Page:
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America’s Calamity

Summary:
Many now protesting against racism and police brutality in the US won’t be satisfied unless the result of this national spasm is improved schools, health care, and job opportunities for minorities – a fair shake for black people. What will happen when America once again falls short of honoring its professed values? WASHINGTON, DC – It has been a calamity for the United States that, when two national tragedies – the COVID-19 crisis and the country’s legacy of racism – collided this spring, the occupant of the White House was an unstable person, totally unfit to govern. A Sustainable Recovery Must Be More Than Green PS OnPoint Attila Kisbenedek/AFP via

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Many now protesting against racism and police brutality in the US won’t be satisfied unless the result of this national spasm is improved schools, health care, and job opportunities for minorities – a fair shake for black people. What will happen when America once again falls short of honoring its professed values?

WASHINGTON, DC – It has been a calamity for the United States that, when two national tragedies – the COVID-19 crisis and the country’s legacy of racism – collided this spring, the occupant of the White House was an unstable person, totally unfit to govern.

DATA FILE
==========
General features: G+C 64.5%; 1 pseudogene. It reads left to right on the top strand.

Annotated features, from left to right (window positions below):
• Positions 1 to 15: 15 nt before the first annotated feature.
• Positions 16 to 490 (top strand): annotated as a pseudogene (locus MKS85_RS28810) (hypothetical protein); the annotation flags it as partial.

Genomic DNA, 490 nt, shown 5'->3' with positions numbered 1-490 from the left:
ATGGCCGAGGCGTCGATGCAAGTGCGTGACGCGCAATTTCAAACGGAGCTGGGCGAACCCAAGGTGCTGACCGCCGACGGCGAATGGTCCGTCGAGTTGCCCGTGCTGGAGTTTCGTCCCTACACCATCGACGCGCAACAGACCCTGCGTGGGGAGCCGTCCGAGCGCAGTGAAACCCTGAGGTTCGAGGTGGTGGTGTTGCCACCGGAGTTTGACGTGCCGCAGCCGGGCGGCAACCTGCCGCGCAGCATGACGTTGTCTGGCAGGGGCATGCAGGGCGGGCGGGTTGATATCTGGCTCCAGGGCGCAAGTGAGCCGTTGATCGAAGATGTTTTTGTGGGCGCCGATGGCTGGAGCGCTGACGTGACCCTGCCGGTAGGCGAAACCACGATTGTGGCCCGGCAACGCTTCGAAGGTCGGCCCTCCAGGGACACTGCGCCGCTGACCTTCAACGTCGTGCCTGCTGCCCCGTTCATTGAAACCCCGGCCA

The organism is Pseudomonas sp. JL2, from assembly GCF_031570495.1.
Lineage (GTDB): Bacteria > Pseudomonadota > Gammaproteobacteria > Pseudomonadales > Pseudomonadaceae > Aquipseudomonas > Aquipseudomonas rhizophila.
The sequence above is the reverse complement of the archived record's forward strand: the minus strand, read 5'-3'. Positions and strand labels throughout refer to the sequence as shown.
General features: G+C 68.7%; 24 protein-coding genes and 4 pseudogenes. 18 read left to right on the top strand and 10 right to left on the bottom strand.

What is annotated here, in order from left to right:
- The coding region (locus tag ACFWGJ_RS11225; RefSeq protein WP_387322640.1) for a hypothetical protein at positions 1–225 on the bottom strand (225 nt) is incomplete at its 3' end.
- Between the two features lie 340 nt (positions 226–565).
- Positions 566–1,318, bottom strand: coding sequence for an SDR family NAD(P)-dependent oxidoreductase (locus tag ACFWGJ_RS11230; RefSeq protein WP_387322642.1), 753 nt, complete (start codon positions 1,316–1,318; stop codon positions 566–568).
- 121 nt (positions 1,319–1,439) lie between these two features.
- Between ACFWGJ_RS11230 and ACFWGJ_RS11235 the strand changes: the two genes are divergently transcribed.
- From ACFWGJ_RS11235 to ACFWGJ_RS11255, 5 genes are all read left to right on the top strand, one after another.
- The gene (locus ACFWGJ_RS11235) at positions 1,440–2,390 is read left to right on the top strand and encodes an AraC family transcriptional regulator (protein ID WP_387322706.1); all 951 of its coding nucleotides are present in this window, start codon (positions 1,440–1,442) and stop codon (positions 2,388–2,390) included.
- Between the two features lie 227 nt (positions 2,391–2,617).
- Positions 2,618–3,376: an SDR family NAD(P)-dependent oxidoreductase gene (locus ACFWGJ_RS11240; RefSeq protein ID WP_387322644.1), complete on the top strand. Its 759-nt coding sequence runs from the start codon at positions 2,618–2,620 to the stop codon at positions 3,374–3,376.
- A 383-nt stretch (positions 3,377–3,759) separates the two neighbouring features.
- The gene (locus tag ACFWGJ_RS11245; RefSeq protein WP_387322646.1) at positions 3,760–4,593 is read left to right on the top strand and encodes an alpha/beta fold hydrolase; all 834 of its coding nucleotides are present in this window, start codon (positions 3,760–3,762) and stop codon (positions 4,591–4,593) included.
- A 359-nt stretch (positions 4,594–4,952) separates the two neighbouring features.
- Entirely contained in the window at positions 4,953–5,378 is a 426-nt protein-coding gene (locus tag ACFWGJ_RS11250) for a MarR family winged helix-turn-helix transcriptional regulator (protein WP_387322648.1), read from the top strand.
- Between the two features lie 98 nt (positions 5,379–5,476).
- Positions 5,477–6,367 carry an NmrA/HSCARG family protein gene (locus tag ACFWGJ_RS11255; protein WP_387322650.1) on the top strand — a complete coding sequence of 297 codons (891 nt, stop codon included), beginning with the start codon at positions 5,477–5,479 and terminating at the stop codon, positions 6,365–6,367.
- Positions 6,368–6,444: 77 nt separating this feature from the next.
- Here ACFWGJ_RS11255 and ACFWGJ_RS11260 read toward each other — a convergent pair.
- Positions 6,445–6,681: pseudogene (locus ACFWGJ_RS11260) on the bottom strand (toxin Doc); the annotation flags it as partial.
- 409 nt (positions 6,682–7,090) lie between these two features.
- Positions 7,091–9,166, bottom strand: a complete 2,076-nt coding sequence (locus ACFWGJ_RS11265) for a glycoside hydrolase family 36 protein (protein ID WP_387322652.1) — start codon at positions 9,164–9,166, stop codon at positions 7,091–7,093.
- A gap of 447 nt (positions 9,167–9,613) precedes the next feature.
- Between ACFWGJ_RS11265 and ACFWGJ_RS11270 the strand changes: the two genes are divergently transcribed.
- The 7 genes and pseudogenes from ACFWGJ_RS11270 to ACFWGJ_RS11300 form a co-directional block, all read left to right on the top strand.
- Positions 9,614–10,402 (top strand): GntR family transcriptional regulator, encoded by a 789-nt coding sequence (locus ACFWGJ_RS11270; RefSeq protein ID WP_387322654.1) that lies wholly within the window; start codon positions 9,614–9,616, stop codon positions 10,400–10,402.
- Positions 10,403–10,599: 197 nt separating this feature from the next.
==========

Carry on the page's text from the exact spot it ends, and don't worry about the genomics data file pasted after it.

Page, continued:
President Donald Trump’s inability to cope with the pandemic has so far led to more than 112,000 deaths, one of the world’s highest per capita mortality rates for COVID-19, with the coronavirus still spreading to areas not previously hit. The public-health crisis has also triggered the worst economic downturn in the US since the Great Depression of the 1930s.

As subsequent events have unfolded, it is no exaggeration to say that the American experiment – 244 years old next month – is in serious danger, even more so than during the constitutional crisis caused by the Watergate scandal of the 1970s. The pandemic coincided with the latest in a long series of race-related outrages, and it has caused the country to explode.

Millions of cooped-up Americans watched, over and over, the cold-blooded killing of an unarmed, handcuffed black man, George Floyd, by four Minneapolis police officers. One, Derek Chauvin, casually kneeled on Floyd’s neck for nearly nine minutes until he lost consciousness; two others sat on Floyd’s back, further depriving him of oxygen; the fourth looked on, keeping appalled bystanders at bay as Floyd, struggling to live, cried out, “Please, I can’t breathe.”

Floyd’s killing shocked the country’s conscience. It provided Americans with an unambiguous picture of the true meaning of “police brutality.” After being shut in for weeks by lockdowns and social-distancing rules, people had considerable pent-up...

Elizabeth Drew
Contributor to New Republic, Daily Beast, Project Syndicate, Nation (book reviews). Fifteen books, including reissue of Washington Journal, Nixon & Watergate.

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